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Volume: 15 Issue: 2 April 2017


Vascular Endothelial Growth Factor-B Overexpressing Hearts Are Not Protected From Transplant-Associated Ischemia-Reperfusion Injury

Objectives: Cardiac vascular endothelial growth factor-B transgene limits myocardial damage in rat infarction models. We investigated whether heart transplant vascular endothelial growth factor-B overexpression protected against ischemia-reperfusion injury.

Materials and Methods: We transplanted hearts hetero­topically from Dark Agouti to Wistar Furth rats. To characterize the role of vascular endothelial growth factor-B in ischemia-reperfusion injury, we transplanted either long-term human vascular endothelial growth factor-B transgene overexpressing hearts from Wistar Furth rats or short-term adeno-associated virus 9-human vascular endothelial growth factor-B-transduced hearts from Dark Agouti rats into Wistar Furth rats. Heart transplants were subjected to 2 hours of cold and 1 hour of warm ex vivo ischemia. Samples were collected 6 hours after reperfusion.

Results: Two hours of cold and 1 hour of warm ischemia increased vascular endothelial growth factor-B mRNA levels 2-fold before transplant and 6 hours after reperfusion. Transgenic vascular endothelial growth factor-B overexpression caused mild cardiac hyper­trophy and elevated cardiac troponin T levels 6 hours after reperfusion. Laser Doppler measurements indicated impaired epicardial tissue perfusion in these transgenic transplants. Recombinant human vascular endothelial growth factor-B increased mRNA levels of cytochrome c oxidase and extracellular ATPase CD39, suggesting active oxidative phosphorylation and high ATP production. Adeno-associated virus 9-mediated vascular endothelial growth factor-B overexpression in transplanted hearts increased intragraft macro­phages 1.5-fold and proinflammatory cytokine interleukin 12 p35 mRNA 1.6-fold, without affecting recipient serum cardiac troponin T concentration.

Conclusions: Vascular endothelial growth factor-B expression in transplanted hearts is linked to ischemia and ischemia-reperfusion injury. Cardiac transgenic vascular endothelial growth factor-B overexpression failed to protect heart transplants from ischemia-reperfusion injury.

Key words : Animal models, VEGF-B, Heart transplant


Ischemia-reperfusion injury (IRI) after a heart transplant involves a sequence of inflammatory processes. The pathogenesis of IRI is characterized by the up-regulation of cytokines and growth factors, as well as microvascular barrier dysfunction and perfusion defects. This cascade of events may lead to enhanced allorecognition and concomitant activation of the adaptive immune system, leading to cardiac fibrosis and cardiac allograft vasculopathy and, ultimately, heart transplant failure. Current phar­macologic therapies target T cell-dependent allo­immune activation in the recipient; however, no specific treatment is available against IRI.1-4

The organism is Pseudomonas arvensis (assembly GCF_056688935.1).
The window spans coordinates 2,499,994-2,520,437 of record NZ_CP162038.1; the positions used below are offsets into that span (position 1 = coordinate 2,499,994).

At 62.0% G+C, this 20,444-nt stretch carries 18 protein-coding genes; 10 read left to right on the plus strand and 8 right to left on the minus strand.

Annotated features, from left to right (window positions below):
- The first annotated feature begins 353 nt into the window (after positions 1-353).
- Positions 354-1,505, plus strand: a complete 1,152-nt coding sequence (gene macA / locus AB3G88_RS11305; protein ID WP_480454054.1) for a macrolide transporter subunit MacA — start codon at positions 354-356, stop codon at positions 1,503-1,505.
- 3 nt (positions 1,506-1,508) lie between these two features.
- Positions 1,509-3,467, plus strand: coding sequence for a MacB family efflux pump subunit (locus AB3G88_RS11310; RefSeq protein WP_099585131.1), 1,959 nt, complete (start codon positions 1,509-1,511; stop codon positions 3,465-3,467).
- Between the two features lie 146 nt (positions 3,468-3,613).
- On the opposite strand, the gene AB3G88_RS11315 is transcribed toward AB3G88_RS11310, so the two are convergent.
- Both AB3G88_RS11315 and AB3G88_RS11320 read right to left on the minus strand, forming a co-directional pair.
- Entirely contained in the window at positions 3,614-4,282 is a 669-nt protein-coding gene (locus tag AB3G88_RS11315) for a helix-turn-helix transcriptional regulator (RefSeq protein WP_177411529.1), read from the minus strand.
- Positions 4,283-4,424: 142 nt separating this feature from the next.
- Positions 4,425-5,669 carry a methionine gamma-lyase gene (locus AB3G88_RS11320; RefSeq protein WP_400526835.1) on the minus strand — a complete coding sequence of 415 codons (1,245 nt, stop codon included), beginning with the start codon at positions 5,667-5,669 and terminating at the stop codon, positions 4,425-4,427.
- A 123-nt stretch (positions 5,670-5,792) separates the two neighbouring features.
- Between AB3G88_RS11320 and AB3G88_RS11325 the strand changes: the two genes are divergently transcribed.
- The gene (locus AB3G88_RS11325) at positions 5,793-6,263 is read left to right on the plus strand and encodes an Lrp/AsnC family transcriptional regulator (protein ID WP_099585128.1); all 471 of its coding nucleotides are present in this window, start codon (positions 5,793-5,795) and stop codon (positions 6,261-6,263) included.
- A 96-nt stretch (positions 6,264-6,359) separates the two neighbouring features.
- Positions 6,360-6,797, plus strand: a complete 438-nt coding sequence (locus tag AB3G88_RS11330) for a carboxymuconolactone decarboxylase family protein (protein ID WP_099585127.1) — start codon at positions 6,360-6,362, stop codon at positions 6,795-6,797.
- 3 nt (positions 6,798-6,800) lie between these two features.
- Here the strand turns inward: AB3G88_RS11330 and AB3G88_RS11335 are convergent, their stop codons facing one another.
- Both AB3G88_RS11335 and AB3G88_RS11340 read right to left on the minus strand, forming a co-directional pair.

Members of the vascular endothelial growth factor (VEGF) family are known for their angiogenic and lymphangiogenic effects. Vascular endothelial growth factor-B is expressed in most tissues of the body, especially in the heart,5-7 and its main receptors are VEGFR-1 and neuropilin1,8,9 Vascular endothelial growth factor-B mRNA passes through alternative splicing to generate 2 different isoforms, VEGF-B167 and VEGF-B186. Vascular endothelial growth factor-B167 contains a heparin-binding domain that mediates adhesion to heparan sulfate proteoglycans on cell secretion. In contrast, VEGF-B186 does not contain the heparin-binding domain, allowing better distribution within tissues. Although the molecular structure of VEGF-B is closely related to that of VEGF and placental growth factor, it fails to exert similar effects on angiogenesis, lymphangiogenesis, or vascular permeability.10-17

Studies of VEGF-B have resulted in contradictory data.18 The endogenously produced factor appears to be functionally inert under normal conditions. Gain-of-function experiments with transgenic mice, however, have suggested that VEGF-B may regulate the survival of vascular cells and cardiomyocytes through regulation of anti-apoptotic signals and possibly via cellular energy metabolism.19 Vascular endothelial growth factor-B knockout decreases blood vessel survival in an oxygen-induced blood vessel regression model of mouse corneal pockets and is indispensable for endothelial cell, pericyte, and smooth muscle cell survival in vitro.20